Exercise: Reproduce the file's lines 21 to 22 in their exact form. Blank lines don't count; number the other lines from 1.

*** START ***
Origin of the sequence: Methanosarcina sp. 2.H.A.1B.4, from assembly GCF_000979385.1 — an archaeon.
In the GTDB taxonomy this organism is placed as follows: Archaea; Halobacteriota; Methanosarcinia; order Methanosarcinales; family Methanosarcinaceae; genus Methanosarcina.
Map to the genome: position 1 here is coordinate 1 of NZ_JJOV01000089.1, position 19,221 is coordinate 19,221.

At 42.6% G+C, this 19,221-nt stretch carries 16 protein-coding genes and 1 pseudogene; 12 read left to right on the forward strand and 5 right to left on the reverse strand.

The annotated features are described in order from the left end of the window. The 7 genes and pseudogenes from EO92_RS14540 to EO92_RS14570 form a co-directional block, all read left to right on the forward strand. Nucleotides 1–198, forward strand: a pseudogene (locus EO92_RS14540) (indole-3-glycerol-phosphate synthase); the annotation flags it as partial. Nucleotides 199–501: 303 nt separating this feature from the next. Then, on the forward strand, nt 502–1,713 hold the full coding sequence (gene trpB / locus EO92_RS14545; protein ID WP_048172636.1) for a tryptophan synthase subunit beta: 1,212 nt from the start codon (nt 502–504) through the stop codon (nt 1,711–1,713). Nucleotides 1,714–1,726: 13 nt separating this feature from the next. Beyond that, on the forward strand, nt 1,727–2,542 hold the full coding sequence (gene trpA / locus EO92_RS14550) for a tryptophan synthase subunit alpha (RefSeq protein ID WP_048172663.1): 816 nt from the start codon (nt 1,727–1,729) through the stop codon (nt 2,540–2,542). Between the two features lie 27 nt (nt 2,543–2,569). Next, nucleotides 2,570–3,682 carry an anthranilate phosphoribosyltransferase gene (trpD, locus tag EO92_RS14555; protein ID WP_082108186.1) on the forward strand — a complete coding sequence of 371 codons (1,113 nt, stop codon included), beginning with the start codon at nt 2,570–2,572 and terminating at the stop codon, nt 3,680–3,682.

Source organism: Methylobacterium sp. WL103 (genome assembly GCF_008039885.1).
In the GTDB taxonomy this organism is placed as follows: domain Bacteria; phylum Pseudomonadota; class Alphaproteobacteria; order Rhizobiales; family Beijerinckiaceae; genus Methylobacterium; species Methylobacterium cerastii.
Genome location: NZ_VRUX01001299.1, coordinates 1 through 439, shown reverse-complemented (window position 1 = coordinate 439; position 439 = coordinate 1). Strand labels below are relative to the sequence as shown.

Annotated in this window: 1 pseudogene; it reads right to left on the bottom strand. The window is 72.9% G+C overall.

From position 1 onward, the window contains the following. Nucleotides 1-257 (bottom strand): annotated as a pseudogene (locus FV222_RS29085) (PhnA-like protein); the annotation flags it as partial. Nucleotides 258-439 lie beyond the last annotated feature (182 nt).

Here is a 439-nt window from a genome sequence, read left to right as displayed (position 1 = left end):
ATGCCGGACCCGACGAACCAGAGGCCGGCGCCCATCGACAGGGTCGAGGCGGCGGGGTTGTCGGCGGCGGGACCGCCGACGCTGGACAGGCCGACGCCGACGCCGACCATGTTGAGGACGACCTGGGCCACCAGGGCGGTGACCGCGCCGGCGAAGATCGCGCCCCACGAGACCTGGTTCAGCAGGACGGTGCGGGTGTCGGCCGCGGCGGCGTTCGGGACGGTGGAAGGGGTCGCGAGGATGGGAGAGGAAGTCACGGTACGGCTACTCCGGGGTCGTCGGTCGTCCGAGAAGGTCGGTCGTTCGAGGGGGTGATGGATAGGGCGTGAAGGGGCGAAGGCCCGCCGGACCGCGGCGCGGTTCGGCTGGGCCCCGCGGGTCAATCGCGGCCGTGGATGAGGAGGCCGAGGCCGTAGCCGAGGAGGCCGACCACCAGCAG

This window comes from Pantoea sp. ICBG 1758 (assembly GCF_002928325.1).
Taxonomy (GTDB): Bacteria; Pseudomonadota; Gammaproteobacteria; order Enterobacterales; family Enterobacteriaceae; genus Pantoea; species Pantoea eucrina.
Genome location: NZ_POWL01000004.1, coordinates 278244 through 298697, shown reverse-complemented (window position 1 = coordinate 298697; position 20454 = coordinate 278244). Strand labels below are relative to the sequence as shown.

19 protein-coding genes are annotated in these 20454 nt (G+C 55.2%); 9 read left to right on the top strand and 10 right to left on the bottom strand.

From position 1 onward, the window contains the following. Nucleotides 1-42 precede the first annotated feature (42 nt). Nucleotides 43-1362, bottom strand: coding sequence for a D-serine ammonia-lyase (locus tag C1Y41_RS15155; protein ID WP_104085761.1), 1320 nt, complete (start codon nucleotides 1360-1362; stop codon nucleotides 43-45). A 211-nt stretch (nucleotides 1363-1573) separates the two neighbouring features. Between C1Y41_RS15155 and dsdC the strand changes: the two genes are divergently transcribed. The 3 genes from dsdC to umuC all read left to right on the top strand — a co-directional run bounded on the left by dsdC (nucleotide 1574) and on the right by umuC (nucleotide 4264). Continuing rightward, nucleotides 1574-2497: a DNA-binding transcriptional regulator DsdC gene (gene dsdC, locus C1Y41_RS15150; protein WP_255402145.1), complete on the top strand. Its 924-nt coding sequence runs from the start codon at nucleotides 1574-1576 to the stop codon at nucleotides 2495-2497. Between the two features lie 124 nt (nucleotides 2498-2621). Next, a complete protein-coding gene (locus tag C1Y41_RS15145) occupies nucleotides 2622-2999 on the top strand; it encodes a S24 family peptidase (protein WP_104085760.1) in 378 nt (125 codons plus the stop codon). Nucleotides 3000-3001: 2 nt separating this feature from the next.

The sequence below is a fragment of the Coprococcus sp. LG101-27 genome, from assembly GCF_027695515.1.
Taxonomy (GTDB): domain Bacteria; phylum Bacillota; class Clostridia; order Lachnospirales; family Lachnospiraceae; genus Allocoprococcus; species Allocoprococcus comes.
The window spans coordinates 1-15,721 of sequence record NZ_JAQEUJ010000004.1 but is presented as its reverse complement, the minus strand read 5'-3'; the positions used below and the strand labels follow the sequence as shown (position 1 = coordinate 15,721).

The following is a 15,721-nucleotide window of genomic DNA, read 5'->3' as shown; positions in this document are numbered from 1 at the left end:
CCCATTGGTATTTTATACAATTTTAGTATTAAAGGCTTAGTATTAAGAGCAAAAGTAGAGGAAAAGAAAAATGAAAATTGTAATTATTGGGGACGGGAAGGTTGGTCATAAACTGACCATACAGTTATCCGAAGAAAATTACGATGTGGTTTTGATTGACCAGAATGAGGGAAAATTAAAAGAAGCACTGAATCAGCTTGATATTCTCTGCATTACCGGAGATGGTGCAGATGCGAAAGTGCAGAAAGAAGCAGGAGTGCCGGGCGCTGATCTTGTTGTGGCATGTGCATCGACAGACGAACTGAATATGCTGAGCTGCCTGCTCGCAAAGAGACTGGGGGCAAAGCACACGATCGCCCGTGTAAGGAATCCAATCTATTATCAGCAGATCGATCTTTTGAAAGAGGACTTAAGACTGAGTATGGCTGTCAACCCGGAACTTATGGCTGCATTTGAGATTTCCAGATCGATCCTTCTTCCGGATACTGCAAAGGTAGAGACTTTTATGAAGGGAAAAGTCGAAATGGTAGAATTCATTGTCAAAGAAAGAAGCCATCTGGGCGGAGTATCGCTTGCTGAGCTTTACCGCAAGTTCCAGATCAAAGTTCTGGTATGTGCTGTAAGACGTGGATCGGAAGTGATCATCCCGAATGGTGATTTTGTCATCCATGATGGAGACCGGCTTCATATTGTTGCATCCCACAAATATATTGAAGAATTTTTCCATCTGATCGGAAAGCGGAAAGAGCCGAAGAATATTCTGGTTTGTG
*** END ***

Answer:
The following is a 15,721-nucleotide window of genomic DNA, read 5'->3' as shown; positions in this document are numbered from 1 at the left end:
CCCATTGGTATTTTATACAATTTTAGTATTAAAGGCTTAGTATTAAGAGCAAAAGTAGAGGAAAAGAAAAATGAAAATTGTAATTATTGGGGACGGGAAGGTTGGTCATAAACTGACCATACAGTTATCCGAAGAAAATTACGATGTGGTTTTGATTGACCAGAATGAGGGAAAATTAAAAGAAGCACTGAATCAGCTTGATATTCTCTGCATTACCGGAGATGGTGCAGATGCGAAAGTGCAGAAAGAAGCAGGAGTGCCGGGCGCTGATCTTGTTGTGGCATGTGCATCGACAGACGAACTGAATATGCTGAGCTGCCTGCTCGCAAAGAGACTGGGGGCAAAGCACACGATCGCCCGTGTAAGGAATCCAATCTATTATCAGCAGATCGATCTTTTGAAAGAGGACTTAAGACTGAGTATGGCTGTCAACCCGGAACTTATGGCTGCATTTGAGATTTCCAGATCGATCCTTCTTCCGGATACTGCAAAGGTAGAGACTTTTATGAAGGGAAAAGTCGAAATGGTAGAATTCATTGTCAAAGAAAGAAGCCATCTGGGCGGAGTATCGCTTGCTGAGCTTTACCGCAAGTTCCAGATCAAAGTTCTGGTATGTGCTGTAAGACGTGGATCGGAAGTGATCATCCCGAATGGTGATTTTGTCATCCATGATGGAGACCGGCTTCATATTGTTGCATCCCACAAATATATTGAAGAATTTTTCCATCTGATCGGAAAGCGGAAAGAGCCGAAGAATATTCTGGTTTGTG